"Tri"-furcation and more

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Offline Fraktalist

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« on: April 20, 2018, 11:02:00 PM »
Hey!
The attached image beautifully visualizes the connection between the Mandelbrot-Set and the Bifurcation diagram.

Now I wonder, are there images of trifurcation? Basicallu going to the 3-bulb and using it to draw the same diagram but with 3 branches.

I haven't found any online yet.
But looking at this image, they must exist..

Maybe there even is some code/software out there to generate the bifurcation tree of basically any coordinate/blulb of the Mset?


Linkback: https://fractalforums.org/fractal-mathematics-and-new-theories/28/tri-furcation-and-more/1247/

Offline gerrit

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« Reply #1 on: April 20, 2018, 11:22:10 PM »

Online pauldelbrot

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« Reply #2 on: April 20, 2018, 11:28:47 PM »
It could be done, with a continuous parameter path into a period 3 bulb, then 9, then 27 etc. (to be "proper" it should probably start at 0 or the cusp and pass through the various component centers). This path won't be (even close to) straight, and it won't be unique -- at every step there's a binary choice available.

You'd also need to decide how to project down the orbit values to one dimension ... or else make a three dimensional object, with the horizontal plane the orbit in the complex plane and the vertical axis the parameter for the paramater-space path. So, vertical axis s, horizontal planes z orbits of 0 under z2 + c where c = f(s) follows a path as described above as s goes from, say, 0 to 1.

Online pauldelbrot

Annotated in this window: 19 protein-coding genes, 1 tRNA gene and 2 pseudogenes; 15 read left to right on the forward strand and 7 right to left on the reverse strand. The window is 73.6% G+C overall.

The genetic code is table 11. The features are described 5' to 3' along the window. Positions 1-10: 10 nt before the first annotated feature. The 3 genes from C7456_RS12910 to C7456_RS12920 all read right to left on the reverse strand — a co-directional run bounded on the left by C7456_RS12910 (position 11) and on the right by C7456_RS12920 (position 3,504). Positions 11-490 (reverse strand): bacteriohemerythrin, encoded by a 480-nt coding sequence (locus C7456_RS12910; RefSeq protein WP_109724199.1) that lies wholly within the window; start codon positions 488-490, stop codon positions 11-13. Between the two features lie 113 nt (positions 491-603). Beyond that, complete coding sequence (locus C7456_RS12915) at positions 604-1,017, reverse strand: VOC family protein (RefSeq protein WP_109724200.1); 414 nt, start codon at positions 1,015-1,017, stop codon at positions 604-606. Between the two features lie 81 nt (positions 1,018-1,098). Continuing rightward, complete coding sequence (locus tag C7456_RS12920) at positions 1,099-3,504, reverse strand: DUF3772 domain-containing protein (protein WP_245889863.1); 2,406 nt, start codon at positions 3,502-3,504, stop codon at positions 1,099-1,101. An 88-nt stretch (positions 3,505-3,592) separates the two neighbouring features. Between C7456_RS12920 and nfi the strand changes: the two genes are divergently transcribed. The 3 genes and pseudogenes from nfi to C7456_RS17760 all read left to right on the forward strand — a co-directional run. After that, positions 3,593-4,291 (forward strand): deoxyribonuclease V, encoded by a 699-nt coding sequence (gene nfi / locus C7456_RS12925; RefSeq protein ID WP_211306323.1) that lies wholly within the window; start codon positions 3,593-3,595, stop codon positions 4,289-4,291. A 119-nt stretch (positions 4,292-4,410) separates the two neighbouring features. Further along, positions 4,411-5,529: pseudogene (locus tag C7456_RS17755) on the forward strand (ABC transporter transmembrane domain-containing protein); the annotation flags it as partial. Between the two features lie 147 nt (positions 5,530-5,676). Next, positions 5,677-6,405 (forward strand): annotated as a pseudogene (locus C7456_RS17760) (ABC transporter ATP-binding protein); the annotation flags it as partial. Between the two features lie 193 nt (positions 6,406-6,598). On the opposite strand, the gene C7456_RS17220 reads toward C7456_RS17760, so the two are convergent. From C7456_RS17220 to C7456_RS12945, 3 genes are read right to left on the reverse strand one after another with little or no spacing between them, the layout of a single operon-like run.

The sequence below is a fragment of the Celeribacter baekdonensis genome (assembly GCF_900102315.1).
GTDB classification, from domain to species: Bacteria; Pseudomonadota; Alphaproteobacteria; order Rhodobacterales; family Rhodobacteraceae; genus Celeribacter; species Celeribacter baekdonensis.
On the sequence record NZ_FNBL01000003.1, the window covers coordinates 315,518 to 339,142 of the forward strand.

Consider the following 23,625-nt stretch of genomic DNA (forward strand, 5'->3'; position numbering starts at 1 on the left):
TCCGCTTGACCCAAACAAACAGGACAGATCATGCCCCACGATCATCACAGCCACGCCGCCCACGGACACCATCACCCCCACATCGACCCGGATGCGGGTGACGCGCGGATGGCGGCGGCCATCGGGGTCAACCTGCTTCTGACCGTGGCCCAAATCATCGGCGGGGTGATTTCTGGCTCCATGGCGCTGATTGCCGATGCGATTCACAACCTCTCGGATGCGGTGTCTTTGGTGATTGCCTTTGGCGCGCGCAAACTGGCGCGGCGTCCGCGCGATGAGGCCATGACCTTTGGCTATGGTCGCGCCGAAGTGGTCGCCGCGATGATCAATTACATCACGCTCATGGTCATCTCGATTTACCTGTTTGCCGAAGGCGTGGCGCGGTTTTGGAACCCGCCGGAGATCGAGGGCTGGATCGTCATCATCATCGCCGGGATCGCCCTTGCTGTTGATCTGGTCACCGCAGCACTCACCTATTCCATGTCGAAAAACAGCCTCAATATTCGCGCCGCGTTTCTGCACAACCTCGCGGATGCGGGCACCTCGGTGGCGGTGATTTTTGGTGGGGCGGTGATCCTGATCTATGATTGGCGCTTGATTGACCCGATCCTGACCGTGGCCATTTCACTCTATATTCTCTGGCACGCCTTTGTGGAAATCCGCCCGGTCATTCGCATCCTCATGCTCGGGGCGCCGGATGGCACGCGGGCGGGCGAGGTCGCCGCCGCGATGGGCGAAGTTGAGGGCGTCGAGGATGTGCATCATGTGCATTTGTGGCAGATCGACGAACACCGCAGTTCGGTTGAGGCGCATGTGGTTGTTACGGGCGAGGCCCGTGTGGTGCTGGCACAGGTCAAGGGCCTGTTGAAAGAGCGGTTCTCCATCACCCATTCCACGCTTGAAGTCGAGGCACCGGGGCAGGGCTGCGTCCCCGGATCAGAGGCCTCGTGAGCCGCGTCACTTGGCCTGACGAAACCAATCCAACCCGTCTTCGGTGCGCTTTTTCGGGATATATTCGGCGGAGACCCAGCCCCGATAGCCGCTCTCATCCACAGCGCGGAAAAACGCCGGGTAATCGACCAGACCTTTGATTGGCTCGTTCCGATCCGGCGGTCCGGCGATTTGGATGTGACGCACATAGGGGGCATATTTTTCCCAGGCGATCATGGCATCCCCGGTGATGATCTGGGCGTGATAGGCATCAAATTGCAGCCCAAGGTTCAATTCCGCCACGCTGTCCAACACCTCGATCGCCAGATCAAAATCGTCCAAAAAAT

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« Reply #3 on: April 20, 2018, 11:37:51 PM »
Oh, and there won't be any equivalent to the chaotic part with the windows. The trifurcating path stays in bulbs to a limit point that belongs to the boundary of M, has irrational external angle, does not have a filament attached at it, and has a dendrite rather than a Siegel disk basin as the corresponding Julia shape. A continuation past that point would have to either double back on itself or else spiral back out through the exterior of M -- no stable finite attractors or chaos in the latter cases, like if the real-axis case jumped directly from the start of the chaotic area to already being past the antenna tip and skipped over everything in between.

To get something more resembling the usual diagram you could, say, go into the top bulb and up through bulbs to the Y fork, and then take some path along the bramble to a branch tip Misiurewicz point, but the periods hit will be 1, 3, 6, 12, 24 ... i.e., one trifurcation and then plain-Jane bifurcations.

Or ... you could make a path to a tip of one of the largest four bramble-antennas in the z3 Mandelbrot. Same branching choices but only four lead to maximal-size antennas. That follows a non-straight bramble and makes turns between bulbs, but ... it also only doubles the period each step.

Online pauldelbrot

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« Reply #4 on: April 20, 2018, 11:46:48 PM »
Oh, and one more thing (content warning: calculus): to really be comparable in an everything-to-scale way, the parameter s should relate to the path in c = x + iy space via (ds)2 = (dx)2 + (dy)2, i.e. s is distance traveled in the parameter plane from one end of the path. For the path to be smooth it should probably be some kind of Bezier spline starting at 0.25 and passing through 0 and then a succession of component roots and component centers, and avoiding undulating too much (especially not so much as for loops of it to protrude outside of the bulb interiors! It should only touch M-set boundary at 0.25, period-tripling component roots, and that irrational limit point). The other control points should be algorithmically set so as to minimize the integral of the path's local curvature over the path, I should think.

Offline gerrit

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« Reply #5 on: April 21, 2018, 12:08:48 AM »
For power 4 it's easy as in power 2. See below.

Offline gerrit

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« Reply #6 on: April 21, 2018, 04:02:19 AM »